in-flight

The FBI and TSA recently issued a warning to airlines that asks them to be vigilant in looking out for folks who might be acting suspicious in trying to access in-flight entertainment systems and Wi-Fi networks for hacking purposes. According to Wired, there isn't currently a hacking threat against airlines. Instead, the note was issued in response to a report from the Government Accountability Office that warned "interconnectedness can potentially provide unauthorized remote access to aircraft avionics systems."

Wired said there's currently no evidence that gaining access to the in-flight entertainment system or Wi-Fi network will give hackers access to the plane's navigation system, but the FBI apparently wants to make sure hackers aren't tampering with any systems at all. Just in case.

In its note, the FBI asks airlines to "report any suspicious activity involving travelers connecting unknown cables or wires to the IFE (in-flight entertainment) system or unusual parts of the airplane seat." Airlines should also report IFE sets that appear to have been tampered with, particularly if the cover has been removed, and "evidence of suspicious behavior concerning aviation wireless signals, including social media messages with threatening references to Onboard Network Systems, ADS-B, ACARS, and Air Traffic Control networks." Finally, airlines are asked to review in-flight Wi-Fi network logs for suspicious activity.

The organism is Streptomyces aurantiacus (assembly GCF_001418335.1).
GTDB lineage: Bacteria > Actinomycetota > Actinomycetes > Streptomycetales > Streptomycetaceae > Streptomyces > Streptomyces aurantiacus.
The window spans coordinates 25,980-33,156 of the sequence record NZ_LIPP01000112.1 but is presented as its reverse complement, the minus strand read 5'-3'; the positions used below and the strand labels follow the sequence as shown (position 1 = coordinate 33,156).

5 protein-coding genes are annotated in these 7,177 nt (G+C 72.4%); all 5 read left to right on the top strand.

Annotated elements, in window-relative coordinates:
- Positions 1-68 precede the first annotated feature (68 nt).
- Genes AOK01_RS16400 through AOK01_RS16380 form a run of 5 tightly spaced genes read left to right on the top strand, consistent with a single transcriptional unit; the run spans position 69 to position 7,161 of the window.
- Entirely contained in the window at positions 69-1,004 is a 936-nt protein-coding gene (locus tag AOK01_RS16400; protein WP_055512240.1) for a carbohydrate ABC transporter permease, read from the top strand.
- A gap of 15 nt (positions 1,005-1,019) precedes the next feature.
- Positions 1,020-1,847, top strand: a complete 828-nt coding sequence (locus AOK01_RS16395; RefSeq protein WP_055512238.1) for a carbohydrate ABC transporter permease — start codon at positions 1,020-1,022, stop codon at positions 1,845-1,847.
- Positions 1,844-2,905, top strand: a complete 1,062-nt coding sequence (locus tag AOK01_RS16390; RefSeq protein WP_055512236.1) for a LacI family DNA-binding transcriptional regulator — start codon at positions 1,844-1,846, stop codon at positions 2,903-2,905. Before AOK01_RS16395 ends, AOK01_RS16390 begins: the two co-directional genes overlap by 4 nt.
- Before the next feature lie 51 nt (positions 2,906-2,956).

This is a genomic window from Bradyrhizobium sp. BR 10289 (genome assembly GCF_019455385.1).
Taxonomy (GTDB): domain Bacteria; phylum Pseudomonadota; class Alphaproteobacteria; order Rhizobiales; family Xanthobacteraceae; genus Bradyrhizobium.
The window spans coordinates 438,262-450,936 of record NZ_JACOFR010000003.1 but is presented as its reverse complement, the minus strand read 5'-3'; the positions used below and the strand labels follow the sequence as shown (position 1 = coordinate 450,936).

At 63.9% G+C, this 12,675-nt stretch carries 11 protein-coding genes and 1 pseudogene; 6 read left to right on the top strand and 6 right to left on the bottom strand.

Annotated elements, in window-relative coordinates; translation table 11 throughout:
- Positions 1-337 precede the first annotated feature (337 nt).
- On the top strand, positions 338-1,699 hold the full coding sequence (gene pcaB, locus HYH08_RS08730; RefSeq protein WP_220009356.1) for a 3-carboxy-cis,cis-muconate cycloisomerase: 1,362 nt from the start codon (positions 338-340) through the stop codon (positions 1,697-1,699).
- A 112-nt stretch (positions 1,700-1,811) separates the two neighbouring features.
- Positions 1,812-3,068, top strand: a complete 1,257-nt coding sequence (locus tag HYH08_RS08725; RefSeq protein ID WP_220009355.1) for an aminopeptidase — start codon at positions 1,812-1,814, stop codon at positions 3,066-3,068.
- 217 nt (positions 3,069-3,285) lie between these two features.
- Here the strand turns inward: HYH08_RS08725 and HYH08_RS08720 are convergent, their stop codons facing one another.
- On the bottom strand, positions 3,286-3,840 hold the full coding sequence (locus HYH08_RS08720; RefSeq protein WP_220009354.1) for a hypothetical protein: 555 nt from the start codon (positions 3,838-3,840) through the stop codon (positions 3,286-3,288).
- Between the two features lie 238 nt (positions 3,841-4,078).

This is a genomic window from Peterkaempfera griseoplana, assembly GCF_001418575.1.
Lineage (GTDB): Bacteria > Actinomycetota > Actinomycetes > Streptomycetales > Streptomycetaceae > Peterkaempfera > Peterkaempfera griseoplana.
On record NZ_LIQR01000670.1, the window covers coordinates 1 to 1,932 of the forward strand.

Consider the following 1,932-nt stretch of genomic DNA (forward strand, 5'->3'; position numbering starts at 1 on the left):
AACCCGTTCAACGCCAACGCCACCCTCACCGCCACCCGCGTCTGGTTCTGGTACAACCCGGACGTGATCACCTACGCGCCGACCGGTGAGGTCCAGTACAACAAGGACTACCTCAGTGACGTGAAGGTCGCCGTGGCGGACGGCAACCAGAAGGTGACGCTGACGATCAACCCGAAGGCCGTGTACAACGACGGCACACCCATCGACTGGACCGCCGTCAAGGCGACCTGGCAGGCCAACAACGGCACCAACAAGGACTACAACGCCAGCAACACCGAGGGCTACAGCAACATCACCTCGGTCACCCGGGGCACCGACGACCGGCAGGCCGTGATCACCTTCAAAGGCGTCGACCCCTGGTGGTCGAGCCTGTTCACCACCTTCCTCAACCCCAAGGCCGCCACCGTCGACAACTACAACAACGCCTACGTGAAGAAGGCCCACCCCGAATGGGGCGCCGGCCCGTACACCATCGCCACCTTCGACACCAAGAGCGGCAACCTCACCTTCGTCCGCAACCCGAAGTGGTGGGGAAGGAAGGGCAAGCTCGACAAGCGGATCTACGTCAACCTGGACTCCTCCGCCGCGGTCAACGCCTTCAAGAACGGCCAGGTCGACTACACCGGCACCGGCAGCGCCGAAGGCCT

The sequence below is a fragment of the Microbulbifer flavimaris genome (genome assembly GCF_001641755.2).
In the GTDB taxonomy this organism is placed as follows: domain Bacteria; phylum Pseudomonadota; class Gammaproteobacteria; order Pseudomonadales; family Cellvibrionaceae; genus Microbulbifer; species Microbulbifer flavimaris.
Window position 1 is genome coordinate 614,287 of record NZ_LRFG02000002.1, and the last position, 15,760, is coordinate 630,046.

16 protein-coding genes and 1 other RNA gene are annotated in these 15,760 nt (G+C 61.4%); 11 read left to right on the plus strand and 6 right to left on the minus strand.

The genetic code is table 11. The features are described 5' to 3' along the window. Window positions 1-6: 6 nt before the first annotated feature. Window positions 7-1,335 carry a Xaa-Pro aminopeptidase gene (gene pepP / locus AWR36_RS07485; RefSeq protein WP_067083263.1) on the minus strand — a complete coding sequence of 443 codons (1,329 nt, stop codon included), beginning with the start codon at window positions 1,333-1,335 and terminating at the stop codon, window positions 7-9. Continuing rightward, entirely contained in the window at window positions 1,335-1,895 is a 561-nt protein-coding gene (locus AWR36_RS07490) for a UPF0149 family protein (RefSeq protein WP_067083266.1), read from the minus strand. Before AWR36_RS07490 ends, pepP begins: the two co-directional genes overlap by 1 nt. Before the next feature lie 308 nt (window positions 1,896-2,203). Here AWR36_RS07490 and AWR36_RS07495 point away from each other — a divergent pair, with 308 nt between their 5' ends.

Travelers shouldn't worry, these are just precautions the FBI is taking following the report from the Government Accountability Office, which said that, while the FAA has been working on increasing its prevention of cyber-based threats, "significant security control weakness remain that threaten the agency's ability to ensure the safe and uninterrupted operation of the national airspace system." That warning seems to point more to the FAA's own computer networks, but paying attention to hackers midflight seems to be a recommendation for one reason or another.